conceed I do not know of a way yet of not attaching a price to life.
      Any limited resource we take from one place comes at the cost of
      another. Pure math of the universe.

      Here are some examples that might illustate better what I am
      saying. It is an easy and noble thing to say life is priceless, but if
      one were in a position to make such decisions, the arrow may fall

      Assumption: You have 100 million dollars in your bank account. (this
      is not really necessary because the options apply right now no matter
      how much money you have)

      a. You can spend it all investing in pharmaceutical companies cancer
      fighting research that may not save even one life but also may save
      millions later. (and people profit from this)

      b. You can spend it all buying food and medicine for the dying in
      third world nations. (Immediate relief - Usually associated with Saint
      option but not many long term benefits.)

      c. You can donate it to the Sept.11th Fund. (These people are
      suffering but by no means in threat of starvation)

      d. You may spend it on yourself your own family, your own friends and
      give some to charities of various sorts. (most common option)

      Every dollar you keep in your own pocket, potentially could be used
      for saving lives. I can't but help see that in a very real way, any
      money that I keep (beyond just staying alive) I have in a small way
      choosen someone's life over sacrificing that money. This is a very
      painful thought for me and why I can see the allure of ideologies and
      religions that 'suggest' sharing.

      Does anyone have the stomach (or any statistics) to put a dollar value
      to a human life? I loath to think about it but in practice I think
      there isn't even one price. It depends who you are, where you live,
      your importance to the world, and who your friends are. I don't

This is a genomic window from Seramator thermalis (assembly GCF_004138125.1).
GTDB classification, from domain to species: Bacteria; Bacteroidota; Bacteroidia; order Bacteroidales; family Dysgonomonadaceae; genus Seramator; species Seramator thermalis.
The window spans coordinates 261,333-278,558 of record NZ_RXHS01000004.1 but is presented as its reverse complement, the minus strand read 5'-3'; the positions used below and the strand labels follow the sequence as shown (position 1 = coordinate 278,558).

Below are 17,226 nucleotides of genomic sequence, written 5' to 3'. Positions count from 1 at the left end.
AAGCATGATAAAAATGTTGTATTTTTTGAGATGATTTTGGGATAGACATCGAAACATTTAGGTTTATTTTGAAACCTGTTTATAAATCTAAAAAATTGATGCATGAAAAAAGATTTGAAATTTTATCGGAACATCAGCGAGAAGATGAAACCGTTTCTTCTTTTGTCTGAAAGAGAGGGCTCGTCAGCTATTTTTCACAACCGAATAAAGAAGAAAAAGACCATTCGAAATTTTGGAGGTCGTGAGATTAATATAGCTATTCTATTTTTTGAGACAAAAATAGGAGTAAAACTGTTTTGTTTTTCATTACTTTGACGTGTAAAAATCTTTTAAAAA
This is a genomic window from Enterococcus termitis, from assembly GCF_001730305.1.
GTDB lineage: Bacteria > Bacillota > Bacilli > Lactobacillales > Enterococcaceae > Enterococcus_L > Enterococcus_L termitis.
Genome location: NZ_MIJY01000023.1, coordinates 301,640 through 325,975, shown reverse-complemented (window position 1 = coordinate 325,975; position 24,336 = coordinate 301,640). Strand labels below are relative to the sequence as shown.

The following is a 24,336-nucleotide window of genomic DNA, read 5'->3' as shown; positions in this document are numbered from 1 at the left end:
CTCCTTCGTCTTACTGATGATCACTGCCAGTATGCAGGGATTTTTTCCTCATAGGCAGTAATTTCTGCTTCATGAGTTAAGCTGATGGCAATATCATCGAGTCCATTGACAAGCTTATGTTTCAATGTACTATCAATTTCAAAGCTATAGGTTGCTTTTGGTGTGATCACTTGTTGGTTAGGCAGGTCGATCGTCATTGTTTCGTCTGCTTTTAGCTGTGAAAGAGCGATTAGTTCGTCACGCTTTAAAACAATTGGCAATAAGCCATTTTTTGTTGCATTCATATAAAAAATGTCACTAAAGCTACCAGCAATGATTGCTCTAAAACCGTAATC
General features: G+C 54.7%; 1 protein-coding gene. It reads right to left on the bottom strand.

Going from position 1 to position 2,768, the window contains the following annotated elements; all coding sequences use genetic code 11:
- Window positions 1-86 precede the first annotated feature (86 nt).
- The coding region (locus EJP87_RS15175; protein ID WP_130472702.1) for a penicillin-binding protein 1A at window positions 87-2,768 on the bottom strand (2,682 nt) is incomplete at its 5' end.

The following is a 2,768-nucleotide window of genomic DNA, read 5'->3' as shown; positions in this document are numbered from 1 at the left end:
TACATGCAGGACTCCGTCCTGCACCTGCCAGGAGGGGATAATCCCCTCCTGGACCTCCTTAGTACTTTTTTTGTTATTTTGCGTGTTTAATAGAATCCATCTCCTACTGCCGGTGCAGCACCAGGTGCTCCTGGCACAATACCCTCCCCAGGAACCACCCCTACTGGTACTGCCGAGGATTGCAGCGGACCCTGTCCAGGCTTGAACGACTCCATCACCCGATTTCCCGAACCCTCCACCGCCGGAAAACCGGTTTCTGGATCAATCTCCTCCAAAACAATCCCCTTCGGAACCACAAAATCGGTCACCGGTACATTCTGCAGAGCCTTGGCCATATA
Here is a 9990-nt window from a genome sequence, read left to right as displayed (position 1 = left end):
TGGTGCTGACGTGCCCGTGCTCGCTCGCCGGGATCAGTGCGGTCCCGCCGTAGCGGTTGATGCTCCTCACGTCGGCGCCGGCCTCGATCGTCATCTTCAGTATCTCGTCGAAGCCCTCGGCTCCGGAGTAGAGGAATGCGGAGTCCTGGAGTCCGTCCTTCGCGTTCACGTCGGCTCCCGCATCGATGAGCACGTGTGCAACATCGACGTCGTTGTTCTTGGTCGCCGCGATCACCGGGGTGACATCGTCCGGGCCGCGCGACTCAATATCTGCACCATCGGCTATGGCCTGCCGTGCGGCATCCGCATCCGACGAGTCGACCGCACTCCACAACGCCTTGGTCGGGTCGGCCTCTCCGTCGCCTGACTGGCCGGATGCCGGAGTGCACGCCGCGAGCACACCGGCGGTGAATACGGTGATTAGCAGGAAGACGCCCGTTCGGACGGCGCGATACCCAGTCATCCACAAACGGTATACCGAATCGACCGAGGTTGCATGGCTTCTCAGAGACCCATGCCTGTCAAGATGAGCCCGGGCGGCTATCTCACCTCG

personally agree with these numbers below (out of my head but further
      illustraiting) but this is how I think our society values lives
      somewhat. I believe the billions we spend annually on ourselves versus
      others will attest to this. I'm not making a moral statement, just an
      observation. Perhaps it is the best way to help others over the long
      term, is by significantly helping oneself (Don't ask me where to draw
      the line). By far, most charity and medicine in the world does come
      from the countries with the economic/political structure we have.

      Developed (important)..... tens of millions
      Developed (middle)........ a couple of million
      Developed (poor).......... a million or so
      Third world............... $20

      (There also seems to be a coorrelation between how much an individual
      produces and what their life is worth. Despite loud proclaimations
      otherwise, even communist and religious countries attach a price to
      life....generally a little more equal but far lower in value in fact)

      I do not think placing a dollar value on life is very honourable or
      desirable (I find it belittles life). Despite the philosophical moral
      dilemma though, in practice under the current conditions, social
      democratic capitalism seems to work best to prevent suffering than the
      metaphysical and theoretical offerings so far suggested.

      Tough choices. When something better appears, sign me up.



      Perhaps one day technology and knowledge might one day free us of
      this moral burden.

      --- In existlist@y..., "james tan" <tyjfk@h...> wrote:
      > james.
      > From: "Jim Aiden" <livewild@h...>
      > Reply-To: existlist@y...
      > To: existlist@y...
      > Subject: [existlist] Re: one, two, three, 7000
      > Date: Wed, 03 Oct 2001 14:02:17 -0000
      > Our insurance and healthcare companies do it all the time.
      > _________________________________________________________________
      > Get your FREE download of MSN Explorer at